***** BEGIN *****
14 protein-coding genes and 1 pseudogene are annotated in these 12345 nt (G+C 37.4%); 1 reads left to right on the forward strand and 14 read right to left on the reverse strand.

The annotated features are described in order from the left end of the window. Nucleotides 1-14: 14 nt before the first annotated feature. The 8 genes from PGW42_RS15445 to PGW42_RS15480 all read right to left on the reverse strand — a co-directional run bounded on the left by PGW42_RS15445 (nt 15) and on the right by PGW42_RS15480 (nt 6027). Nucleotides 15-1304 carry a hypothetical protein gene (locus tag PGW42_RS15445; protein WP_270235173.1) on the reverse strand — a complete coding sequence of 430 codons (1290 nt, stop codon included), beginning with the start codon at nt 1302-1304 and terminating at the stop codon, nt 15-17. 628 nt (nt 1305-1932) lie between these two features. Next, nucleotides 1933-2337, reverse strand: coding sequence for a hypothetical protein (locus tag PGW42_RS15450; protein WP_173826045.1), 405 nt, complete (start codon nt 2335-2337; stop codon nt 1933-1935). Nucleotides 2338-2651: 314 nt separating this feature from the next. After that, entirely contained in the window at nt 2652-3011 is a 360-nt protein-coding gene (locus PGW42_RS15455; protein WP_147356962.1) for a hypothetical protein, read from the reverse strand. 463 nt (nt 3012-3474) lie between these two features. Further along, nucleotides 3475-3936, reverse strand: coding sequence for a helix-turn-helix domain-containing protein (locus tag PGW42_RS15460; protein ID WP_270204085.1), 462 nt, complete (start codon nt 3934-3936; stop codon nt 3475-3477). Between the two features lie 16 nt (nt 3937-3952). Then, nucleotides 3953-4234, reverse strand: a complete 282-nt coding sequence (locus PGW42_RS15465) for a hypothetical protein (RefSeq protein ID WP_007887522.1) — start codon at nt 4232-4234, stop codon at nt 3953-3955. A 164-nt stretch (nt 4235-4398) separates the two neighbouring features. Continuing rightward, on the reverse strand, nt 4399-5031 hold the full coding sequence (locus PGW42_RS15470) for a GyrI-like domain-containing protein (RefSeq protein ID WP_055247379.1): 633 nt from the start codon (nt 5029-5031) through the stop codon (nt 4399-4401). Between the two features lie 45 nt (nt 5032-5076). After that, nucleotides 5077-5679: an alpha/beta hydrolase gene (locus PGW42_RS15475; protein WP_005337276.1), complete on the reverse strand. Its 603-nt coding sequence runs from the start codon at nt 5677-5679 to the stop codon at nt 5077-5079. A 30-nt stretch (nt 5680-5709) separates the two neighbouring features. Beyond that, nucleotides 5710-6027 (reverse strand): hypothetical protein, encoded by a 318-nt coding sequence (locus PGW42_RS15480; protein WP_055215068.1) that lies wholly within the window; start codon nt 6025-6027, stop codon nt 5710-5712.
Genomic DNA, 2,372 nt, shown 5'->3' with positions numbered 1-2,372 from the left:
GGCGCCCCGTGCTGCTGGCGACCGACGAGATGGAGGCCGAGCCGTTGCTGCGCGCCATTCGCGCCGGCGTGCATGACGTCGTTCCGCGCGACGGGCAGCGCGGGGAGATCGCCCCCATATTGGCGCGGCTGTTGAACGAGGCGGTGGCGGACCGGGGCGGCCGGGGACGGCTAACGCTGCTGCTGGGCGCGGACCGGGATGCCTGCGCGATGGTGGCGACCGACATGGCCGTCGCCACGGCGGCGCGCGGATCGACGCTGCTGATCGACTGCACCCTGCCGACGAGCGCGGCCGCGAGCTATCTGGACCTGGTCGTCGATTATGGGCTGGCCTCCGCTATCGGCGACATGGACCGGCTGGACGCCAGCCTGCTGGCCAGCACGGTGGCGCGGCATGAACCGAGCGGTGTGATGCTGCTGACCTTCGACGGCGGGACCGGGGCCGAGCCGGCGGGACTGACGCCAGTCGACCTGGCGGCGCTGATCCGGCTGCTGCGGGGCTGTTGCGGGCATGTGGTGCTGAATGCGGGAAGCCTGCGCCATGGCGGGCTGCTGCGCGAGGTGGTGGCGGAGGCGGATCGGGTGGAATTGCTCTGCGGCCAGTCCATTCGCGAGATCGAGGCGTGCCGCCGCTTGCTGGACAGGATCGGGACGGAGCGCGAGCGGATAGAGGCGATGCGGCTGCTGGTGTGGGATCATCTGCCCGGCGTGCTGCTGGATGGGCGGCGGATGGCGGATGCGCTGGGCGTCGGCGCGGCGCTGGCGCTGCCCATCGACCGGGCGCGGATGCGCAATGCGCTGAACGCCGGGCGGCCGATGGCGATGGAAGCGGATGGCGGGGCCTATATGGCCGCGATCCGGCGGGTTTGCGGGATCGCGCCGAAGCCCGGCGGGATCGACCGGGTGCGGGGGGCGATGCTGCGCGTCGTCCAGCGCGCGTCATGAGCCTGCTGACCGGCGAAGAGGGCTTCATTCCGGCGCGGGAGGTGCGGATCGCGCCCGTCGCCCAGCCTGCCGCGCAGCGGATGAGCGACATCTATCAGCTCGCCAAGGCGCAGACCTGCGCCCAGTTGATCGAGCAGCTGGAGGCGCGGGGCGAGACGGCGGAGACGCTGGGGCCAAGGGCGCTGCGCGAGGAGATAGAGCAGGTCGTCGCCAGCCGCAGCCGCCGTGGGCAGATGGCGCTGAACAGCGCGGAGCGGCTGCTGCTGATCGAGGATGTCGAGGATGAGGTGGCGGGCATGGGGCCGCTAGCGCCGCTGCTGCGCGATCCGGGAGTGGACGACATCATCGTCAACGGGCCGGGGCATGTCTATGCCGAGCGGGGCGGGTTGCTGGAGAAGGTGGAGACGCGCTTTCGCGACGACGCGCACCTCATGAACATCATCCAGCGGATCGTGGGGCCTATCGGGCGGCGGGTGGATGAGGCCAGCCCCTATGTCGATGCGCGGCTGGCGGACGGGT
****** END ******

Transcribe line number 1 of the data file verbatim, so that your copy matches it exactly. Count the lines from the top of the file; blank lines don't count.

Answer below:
14 protein-coding genes and 1 pseudogene are annotated in these 12345 nt (G+C 37.4%); 1 reads left to right on the forward strand and 14 read right to left on the reverse strand.